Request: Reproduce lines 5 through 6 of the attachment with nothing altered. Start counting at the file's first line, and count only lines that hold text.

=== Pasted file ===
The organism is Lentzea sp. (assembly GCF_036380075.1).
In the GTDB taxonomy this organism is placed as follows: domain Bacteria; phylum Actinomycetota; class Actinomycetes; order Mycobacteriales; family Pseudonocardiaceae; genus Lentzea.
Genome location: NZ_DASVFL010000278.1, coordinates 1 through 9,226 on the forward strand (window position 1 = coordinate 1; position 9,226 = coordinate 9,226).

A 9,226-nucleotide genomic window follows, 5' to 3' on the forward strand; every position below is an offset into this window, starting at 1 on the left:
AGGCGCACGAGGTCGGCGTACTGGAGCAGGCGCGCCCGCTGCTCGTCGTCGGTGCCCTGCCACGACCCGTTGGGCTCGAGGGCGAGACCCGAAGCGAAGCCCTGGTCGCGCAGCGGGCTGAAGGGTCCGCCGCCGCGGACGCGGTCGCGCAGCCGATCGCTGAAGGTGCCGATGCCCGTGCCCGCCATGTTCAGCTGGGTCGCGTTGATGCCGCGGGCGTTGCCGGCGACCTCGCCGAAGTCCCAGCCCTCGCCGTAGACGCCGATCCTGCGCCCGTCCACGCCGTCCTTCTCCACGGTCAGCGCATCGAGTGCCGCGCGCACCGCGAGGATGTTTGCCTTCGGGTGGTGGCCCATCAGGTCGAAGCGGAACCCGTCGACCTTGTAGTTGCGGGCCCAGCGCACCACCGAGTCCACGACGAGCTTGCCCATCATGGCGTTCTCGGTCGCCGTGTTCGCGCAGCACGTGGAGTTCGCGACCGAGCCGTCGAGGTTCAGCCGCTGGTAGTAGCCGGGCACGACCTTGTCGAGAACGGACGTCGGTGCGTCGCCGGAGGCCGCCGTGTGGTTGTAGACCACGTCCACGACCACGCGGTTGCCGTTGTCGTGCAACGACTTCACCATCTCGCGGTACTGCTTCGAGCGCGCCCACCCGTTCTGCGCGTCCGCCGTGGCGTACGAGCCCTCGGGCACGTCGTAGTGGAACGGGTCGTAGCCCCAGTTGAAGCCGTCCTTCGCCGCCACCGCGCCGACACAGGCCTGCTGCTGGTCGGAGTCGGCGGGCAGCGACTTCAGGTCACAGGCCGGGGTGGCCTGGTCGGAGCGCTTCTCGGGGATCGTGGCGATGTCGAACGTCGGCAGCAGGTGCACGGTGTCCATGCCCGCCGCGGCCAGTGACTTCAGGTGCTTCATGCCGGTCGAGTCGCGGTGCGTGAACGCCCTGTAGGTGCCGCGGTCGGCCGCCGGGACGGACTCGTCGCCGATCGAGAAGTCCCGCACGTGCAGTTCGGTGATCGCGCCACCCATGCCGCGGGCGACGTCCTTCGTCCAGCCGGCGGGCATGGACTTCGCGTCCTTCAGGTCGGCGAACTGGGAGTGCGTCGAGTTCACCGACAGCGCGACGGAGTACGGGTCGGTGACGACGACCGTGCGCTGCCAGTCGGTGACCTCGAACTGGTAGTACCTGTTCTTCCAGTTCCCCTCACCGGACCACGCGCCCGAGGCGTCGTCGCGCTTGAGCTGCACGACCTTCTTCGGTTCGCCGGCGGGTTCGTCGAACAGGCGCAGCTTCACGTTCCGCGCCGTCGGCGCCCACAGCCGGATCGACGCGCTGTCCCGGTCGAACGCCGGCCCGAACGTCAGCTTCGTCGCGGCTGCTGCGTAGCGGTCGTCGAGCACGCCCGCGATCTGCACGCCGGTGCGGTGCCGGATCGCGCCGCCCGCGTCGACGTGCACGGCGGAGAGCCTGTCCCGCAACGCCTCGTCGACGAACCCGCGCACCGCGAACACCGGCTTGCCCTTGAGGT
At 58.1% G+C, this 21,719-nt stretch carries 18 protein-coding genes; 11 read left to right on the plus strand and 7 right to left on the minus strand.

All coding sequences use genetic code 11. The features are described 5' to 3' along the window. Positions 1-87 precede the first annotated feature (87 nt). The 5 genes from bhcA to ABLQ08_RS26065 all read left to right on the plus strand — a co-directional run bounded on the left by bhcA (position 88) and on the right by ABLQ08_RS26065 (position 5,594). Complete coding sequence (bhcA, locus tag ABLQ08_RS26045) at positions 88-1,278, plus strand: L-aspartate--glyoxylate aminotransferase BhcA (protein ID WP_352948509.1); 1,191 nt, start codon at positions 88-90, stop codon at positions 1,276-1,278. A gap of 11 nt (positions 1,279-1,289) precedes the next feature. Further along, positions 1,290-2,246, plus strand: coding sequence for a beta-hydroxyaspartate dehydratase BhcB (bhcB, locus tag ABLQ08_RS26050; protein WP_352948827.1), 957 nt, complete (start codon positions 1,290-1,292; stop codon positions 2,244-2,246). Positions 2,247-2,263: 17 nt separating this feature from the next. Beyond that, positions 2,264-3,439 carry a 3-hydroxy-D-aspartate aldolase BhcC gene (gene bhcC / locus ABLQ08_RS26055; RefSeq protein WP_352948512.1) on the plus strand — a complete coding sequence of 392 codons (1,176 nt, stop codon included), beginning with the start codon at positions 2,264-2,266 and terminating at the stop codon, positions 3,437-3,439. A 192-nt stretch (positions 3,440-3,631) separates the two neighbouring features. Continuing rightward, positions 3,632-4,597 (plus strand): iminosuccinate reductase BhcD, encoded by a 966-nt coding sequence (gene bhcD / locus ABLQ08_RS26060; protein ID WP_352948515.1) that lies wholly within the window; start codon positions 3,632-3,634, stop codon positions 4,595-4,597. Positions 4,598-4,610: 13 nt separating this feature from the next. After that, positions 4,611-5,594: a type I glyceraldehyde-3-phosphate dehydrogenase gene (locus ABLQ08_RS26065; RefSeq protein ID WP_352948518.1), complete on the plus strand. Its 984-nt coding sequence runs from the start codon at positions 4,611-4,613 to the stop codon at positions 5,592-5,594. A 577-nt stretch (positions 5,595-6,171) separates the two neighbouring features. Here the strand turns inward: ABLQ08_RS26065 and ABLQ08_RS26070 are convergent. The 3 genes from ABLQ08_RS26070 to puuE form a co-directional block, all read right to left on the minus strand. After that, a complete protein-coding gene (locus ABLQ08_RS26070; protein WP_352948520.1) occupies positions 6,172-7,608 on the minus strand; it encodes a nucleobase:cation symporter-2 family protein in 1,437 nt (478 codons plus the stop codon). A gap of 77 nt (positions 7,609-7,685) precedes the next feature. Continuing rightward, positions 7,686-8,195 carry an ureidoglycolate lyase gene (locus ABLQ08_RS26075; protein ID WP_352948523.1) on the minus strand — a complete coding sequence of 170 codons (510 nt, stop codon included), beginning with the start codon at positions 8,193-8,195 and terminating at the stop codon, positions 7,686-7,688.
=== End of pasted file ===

AGGCGCACGAGGTCGGCGTACTGGAGCAGGCGCGCCCGCTGCTCGTCGTCGGTGCCCTGCCACGACCCGTTGGGCTCGAGGGCGAGACCCGAAGCGAAGCCCTGGTCGCGCAGCGGGCTGAAGGGTCCGCCGCCGCGGACGCGGTCGCGCAGCCGATCGCTGAAGGTGCCGATGCCCGTGCCCGCCATGTTCAGCTGGGTCGCGTTGATGCCGCGGGCGTTGCCGGCGACCTCGCCGAAGTCCCAGCCCTCGCCGTAGACGCCGATCCTGCGCCCGTCCACGCCGTCCTTCTCCACGGTCAGCGCATCGAGTGCCGCGCGCACCGCGAGGATGTTTGCCTTCGGGTGGTGGCCCATCAGGTCGAAGCGGAACCCGTCGACCTTGTAGTTGCGGGCCCAGCGCACCACCGAGTCCACGACGAGCTTGCCCATCATGGCGTTCTCGGTCGCCGTGTTCGCGCAGCACGTGGAGTTCGCGACCGAGCCGTCGAGGTTCAGCCGCTGGTAGTAGCCGGGCACGACCTTGTCGAGAACGGACGTCGGTGCGTCGCCGGAGGCCGCCGTGTGGTTGTAGACCACGTCCACGACCACGCGGTTGCCGTTGTCGTGCAACGACTTCACCATCTCGCGGTACTGCTTCGAGCGCGCCCACCCGTTCTGCGCGTCCGCCGTGGCGTACGAGCCCTCGGGCACGTCGTAGTGGAACGGGTCGTAGCCCCAGTTGAAGCCGTCCTTCGCCGCCACCGCGCCGACACAGGCCTGCTGCTGGTCGGAGTCGGCGGGCAGCGACTTCAGGTCACAGGCCGGGGTGGCCTGGTCGGAGCGCTTCTCGGGGATCGTGGCGATGTCGAACGTCGGCAGCAGGTGCACGGTGTCCATGCCCGCCGCGGCCAGTGACTTCAGGTGCTTCATGCCGGTCGAGTCGCGGTGCGTGAACGCCCTGTAGGTGCCGCGGTCGGCCGCCGGGACGGACTCGTCGCCGATCGAGAAGTCCCGCACGTGCAGTTCGGTGATCGCGCCACCCATGCCGCGGGCGACGTCCTTCGTCCAGCCGGCGGGCATGGACTTCGCGTCCTTCAGGTCGGCGAACTGGGAGTGCGTCGAGTTCACCGACAGCGCGACGGAGTACGGGTCGGTGACGACGACCGTGCGCTGCCAGTCGGTGACCTCGAACTGGTAGTACCTGTTCTTCCAGTTCCCCTCACCGGACCACGCGCCCGAGGCGTCGTCGCGCTTGAGCTGCACGACCTTCTTCGGTTCGCCGGCGGGTTCGTCGAACAGGCGCAGCTTCACGTTCCGCGCCGTCGGCGCCCACAGCCGGATCGACGCGCTGTCCCGGTCGAACGCCGGCCCGAACGTCAGCTTCGTCGCGGCTGCTGCGTAGCGGTCGTCGAGCACGCCCGCGATCTGCACGCCGGTGCGGTGCCGGATCGCGCCGCCCGCGTCGACGTGCACGGCGGAGAGCCTGTCCCGCAACGCCTCGTCGACGAACCCGCGCACCGCGAACACCGGCTTGCCCTTGAGGT
At 58.1% G+C, this 21,719-nt stretch carries 18 protein-coding genes; 11 read left to right on the plus strand and 7 right to left on the minus strand.